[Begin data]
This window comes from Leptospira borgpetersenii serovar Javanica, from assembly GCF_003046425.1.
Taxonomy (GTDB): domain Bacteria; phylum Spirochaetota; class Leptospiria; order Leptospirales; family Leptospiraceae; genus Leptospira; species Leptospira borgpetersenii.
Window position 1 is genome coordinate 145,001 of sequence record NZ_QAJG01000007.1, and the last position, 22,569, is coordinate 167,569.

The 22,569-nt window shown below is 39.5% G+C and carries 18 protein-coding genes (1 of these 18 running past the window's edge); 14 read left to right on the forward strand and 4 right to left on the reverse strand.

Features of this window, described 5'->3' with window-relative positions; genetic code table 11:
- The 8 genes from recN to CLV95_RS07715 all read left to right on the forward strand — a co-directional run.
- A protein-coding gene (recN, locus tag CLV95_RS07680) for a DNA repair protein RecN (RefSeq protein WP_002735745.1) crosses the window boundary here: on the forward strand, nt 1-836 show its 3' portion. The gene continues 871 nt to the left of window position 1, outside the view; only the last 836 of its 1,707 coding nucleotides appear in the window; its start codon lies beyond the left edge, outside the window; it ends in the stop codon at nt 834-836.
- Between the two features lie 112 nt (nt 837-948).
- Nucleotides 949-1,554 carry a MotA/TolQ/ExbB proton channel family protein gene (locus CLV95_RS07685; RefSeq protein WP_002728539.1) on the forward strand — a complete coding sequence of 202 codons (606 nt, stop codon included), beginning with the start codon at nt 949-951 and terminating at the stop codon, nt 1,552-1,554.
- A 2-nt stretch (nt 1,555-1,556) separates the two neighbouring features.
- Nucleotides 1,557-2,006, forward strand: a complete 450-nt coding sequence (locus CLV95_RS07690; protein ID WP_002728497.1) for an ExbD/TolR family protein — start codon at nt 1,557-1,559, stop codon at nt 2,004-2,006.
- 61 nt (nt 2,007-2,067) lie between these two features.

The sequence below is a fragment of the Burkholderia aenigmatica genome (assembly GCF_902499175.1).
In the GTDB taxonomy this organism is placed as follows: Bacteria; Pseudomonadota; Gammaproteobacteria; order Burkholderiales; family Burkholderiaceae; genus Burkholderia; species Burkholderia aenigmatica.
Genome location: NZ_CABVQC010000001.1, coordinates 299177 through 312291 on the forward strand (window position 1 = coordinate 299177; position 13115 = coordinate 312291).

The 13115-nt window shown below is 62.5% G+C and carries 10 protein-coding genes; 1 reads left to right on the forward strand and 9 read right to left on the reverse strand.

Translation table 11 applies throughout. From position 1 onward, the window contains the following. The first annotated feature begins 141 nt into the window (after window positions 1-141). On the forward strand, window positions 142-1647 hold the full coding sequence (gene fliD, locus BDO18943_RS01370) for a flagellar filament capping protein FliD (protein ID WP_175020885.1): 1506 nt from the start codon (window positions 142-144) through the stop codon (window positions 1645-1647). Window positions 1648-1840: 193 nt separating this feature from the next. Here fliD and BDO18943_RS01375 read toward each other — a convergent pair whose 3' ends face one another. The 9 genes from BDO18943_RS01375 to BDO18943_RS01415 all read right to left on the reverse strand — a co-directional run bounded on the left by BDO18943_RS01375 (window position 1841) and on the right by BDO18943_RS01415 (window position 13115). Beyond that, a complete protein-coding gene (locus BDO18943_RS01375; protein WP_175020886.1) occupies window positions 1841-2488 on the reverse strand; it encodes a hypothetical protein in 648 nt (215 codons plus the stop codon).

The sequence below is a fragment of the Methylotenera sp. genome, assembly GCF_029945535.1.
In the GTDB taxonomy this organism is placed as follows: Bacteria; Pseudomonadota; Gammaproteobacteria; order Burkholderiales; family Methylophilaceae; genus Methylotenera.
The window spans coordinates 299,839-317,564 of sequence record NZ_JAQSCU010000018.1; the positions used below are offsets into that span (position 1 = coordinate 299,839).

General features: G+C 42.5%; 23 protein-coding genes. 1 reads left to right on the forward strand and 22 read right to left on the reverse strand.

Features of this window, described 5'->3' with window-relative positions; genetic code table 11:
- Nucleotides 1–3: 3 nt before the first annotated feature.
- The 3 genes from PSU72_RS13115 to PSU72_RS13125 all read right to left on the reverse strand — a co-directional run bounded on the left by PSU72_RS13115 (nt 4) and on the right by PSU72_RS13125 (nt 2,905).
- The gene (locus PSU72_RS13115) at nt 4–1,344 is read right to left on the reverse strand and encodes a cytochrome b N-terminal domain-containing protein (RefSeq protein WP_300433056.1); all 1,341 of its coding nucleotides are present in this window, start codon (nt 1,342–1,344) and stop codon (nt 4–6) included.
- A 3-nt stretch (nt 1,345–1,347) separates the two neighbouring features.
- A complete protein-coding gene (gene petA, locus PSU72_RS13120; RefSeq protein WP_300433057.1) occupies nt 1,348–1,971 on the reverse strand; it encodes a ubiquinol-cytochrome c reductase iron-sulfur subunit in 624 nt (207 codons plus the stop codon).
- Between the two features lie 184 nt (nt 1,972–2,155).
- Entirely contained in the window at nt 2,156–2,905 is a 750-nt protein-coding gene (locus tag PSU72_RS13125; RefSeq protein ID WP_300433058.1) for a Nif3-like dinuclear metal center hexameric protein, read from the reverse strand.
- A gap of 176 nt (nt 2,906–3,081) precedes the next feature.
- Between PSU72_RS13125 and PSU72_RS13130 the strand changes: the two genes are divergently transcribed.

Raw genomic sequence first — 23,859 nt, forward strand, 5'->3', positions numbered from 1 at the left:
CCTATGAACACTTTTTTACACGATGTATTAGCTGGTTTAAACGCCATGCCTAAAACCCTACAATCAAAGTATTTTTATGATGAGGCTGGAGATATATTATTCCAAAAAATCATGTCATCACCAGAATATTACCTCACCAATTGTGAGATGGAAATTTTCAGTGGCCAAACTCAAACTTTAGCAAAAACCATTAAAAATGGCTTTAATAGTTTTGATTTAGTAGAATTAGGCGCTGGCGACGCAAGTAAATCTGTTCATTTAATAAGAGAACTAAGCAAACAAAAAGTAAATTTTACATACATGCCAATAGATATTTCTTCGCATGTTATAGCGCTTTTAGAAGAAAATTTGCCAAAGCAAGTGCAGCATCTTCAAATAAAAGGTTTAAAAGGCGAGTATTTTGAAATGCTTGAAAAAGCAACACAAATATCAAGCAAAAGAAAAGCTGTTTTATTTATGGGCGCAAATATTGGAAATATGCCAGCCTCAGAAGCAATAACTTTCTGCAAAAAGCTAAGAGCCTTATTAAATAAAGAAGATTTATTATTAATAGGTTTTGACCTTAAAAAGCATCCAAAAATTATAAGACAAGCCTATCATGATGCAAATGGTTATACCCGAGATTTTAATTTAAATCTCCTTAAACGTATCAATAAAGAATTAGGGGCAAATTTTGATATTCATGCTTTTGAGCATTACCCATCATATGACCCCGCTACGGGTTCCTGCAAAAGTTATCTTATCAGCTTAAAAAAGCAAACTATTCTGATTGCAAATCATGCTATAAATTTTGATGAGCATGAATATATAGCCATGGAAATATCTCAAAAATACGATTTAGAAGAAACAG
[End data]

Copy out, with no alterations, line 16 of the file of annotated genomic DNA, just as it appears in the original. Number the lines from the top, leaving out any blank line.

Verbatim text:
The 13115-nt window shown below is 62.5% G+C and carries 10 protein-coding genes; 1 reads left to right on the forward strand and 9 read right to left on the reverse strand.